I’ve already mentioned how the exercise and nutrition went for me, and those positive results gave me a great start with my mental health targets. On top of those I kept my mind active by listening to different podcasts regularly and by learning some Portuguese every day. I got outdoors as often as I could. The weather was really mild for July so my daughter dragged me out for some active parenting on quite a few occasions throughout the month.

Every night, I read some fiction for up to 30 minutes to take me away from it all (I read ‘The Day of The Triffids’ by John Wyndham so I really did get away from it all!). I then switched off all of my devices and spent some time stretching and then relaxing doing nothing before heading to bed. I’m not a bad sleeper in general but I do think this new routine led to some deeper sleeps during the month.

One area I fell short on was avoiding the news. I said I would try to avoid news and media during the month in order to foster as positive a mindset as possible. In reality I caught the news on TV and radio quite a few times and I did read a few stray newspapers! Not exactly a crime and I’m not sure if it had a huge impact as I am quite a positive person but I am slowly but surely weaning the negative news out of my diet.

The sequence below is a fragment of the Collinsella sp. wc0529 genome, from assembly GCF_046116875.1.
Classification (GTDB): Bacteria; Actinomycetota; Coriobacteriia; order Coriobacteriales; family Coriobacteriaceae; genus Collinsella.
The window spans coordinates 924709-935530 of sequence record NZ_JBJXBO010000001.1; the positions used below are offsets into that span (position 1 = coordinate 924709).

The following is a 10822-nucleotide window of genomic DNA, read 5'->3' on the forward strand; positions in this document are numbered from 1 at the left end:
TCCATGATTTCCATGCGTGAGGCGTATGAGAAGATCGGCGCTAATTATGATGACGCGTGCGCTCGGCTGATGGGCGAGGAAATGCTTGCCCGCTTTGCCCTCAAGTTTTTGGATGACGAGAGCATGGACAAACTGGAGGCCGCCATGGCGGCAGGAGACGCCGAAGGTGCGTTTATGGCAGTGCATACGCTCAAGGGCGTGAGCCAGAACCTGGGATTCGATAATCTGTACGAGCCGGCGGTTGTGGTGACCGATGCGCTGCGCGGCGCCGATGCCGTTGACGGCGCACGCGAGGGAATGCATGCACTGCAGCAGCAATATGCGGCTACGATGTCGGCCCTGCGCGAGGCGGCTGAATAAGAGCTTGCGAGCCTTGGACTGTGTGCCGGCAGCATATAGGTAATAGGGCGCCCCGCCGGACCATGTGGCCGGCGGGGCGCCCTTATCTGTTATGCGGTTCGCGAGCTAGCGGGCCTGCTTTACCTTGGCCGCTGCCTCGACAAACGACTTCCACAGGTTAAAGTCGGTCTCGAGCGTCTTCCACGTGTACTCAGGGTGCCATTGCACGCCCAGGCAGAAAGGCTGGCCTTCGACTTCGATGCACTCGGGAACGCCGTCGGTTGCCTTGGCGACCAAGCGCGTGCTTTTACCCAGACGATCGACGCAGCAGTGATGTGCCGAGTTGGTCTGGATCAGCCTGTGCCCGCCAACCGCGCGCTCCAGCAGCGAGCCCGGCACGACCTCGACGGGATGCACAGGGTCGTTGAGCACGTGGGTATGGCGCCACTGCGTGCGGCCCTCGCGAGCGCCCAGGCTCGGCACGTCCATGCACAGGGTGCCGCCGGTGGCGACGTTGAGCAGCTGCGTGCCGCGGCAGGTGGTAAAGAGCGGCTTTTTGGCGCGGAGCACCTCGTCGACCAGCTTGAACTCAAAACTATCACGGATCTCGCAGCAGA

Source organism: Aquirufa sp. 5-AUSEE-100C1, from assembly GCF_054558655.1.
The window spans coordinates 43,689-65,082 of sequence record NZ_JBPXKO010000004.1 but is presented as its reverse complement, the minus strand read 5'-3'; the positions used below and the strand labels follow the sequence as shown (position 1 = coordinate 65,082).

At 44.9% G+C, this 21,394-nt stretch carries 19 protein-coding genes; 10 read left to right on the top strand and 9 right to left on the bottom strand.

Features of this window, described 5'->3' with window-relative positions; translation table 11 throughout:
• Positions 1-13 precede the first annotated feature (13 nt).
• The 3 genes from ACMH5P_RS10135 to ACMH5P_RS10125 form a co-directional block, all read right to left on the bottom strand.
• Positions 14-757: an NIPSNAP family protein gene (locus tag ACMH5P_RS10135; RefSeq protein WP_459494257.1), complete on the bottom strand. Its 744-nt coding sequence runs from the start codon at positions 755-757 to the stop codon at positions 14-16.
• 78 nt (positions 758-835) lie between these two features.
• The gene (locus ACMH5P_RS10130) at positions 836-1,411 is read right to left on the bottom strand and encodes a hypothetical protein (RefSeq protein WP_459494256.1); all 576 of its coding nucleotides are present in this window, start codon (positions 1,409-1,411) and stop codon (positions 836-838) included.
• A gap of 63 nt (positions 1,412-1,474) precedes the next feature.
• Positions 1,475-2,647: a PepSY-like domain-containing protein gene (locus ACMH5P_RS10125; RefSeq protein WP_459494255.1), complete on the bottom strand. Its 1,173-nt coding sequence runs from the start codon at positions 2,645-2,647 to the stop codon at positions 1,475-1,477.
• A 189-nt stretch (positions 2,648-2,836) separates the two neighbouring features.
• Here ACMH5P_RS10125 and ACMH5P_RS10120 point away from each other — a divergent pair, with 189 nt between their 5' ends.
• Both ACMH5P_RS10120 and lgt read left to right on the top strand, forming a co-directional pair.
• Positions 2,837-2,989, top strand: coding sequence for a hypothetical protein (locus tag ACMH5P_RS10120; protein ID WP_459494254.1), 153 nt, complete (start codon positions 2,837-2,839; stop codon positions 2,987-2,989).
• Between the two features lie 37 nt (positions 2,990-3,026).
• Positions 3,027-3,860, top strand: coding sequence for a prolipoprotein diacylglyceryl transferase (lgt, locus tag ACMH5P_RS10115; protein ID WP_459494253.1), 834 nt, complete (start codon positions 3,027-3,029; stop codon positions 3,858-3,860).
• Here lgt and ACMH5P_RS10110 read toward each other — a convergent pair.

How to be positive

Lesson learned: More fun fiction, less newspapers!



I’m very pleased with how it went overall and I learned so much about myself and how the program can be updated as I progressed through the month. I see some definite areas for improvement the next time I take this challenge.

A big benefit that I can see is the long term behavioural and lifestyle changes this 30 day program can promote in those that are dedicated to it. Sticking with something over time can turn it in to a habit and that can be great for your health and wellbeing. Going for a run at the same time three days a week can become a habit. Preparing nutritious meals every Sunday evening for the week ahead can become a habit. Reading and stretching before bed every night can turn in to a habit. Even though the challenge has come to an end I still feel motivated and energised to stick with a lot of the routines I had set for myself during the month and improve upon them where I can.

Set realistic targets - commit yourself to them – work hard and achieve your goals.

Slow, steady improvements over time can lead to incredible results!

Yours in health,